The algorithm obtains the under-sampled original images and estimates the relative motion between the reference image and each frame. Then, the low-resolution images are rearranged to reconstruct into a single high-resolution matrix. Finally, deburring process (As we know, the resolution of the images is proportional to a high density of grid of the small pixels. Continuous scene will degrade by some factors of down-sample, warping and blurring.
Finally, deburring process (depending on the observation model)is preformed to reduce the effects of blurring and noise caused by the system. It takes less than 3 minutes to obtain the raw images (including the time of capturing 50 images) (Fig 3).
The full-field high-resolution images (1280×1024) are still too large to be restored by the algorithms. However, we can zoom to an interested area to reconstruct the images. We reset the inherent white balance to obtain the raw images to dispose the background details.
2.3 Brightfield of the resolution test target and reconstruction algorithm
To test the Resolution of the microscope platform, we directly quantified resolution of the system using images of a 1951 USAF resolution target taken in monochrome light. 100 images were used to perform 8×8 enhancement by rounding the sub-pixels shifts to integer multiples of 1/8 of a low resolution pixel. The images are taken by tilting the glass slide with the samples, and then converted into a binary image to highlight the dark region and to remove the noises in the images. Next, we reconstructed the images using the shift-and-add algorithm. The measured intensity profile across the bars of the group7, element 6 on the portable microscopy is shown in Fig. 4.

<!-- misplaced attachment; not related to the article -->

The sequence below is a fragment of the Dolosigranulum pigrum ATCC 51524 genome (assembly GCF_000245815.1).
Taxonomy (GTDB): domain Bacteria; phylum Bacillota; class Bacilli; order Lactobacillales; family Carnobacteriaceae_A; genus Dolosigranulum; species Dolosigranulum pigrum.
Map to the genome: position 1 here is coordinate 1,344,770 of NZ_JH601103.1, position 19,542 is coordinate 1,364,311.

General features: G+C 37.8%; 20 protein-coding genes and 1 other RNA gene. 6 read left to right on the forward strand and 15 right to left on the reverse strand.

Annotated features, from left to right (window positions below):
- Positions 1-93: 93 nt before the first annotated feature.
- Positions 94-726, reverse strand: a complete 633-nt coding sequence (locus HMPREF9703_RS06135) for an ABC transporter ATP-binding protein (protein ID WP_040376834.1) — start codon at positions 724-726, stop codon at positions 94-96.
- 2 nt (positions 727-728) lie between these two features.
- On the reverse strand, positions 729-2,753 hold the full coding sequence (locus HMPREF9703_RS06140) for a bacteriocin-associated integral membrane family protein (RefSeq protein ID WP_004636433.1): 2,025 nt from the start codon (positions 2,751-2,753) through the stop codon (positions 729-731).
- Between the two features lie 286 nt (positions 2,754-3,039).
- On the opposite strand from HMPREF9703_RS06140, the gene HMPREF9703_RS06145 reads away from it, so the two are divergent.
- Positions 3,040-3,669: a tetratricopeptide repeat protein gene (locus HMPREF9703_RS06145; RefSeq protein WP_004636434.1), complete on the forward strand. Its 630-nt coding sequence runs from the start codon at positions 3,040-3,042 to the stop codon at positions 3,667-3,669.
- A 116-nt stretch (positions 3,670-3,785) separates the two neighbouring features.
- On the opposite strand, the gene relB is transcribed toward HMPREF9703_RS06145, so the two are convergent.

We carried out the experiment with the prototype of blood cell and ascaris lumbricoides (Fig. 5). Ascariasis is a common parasitic disease epidemically in the developing countries that infect up to several billion people especially for the children at risk from inappetence, nausea and emesis. It is of great inconvenience for the people in the remote area where medical level cannot meet the requirements. The portable microscopy is proved to be useful for the routine testing ascaris eggs.
We have reported on a portable microscopic imaging platform based on the coupling of cellphone camera module and fiber optic taper. The microscope can initially image the blood cell and ascaris lumbricoides from the patients and the green algae from the red tide. Moreover , we have demonstrated that the light platform can improve the resolution of 1951 USAF resolution target based on the shift-and-add reconstruction algorithm.
The main advantages of the system are its simplicity and stability, which will create a significant improvement in the remote areas and developing countries. Furthermore, using smartphone with a custom-developed Android application will enhance the portability. Moreover, some other algorithms such as shift-and-add algorithm can be used to extend to higher resolution in telemedicine.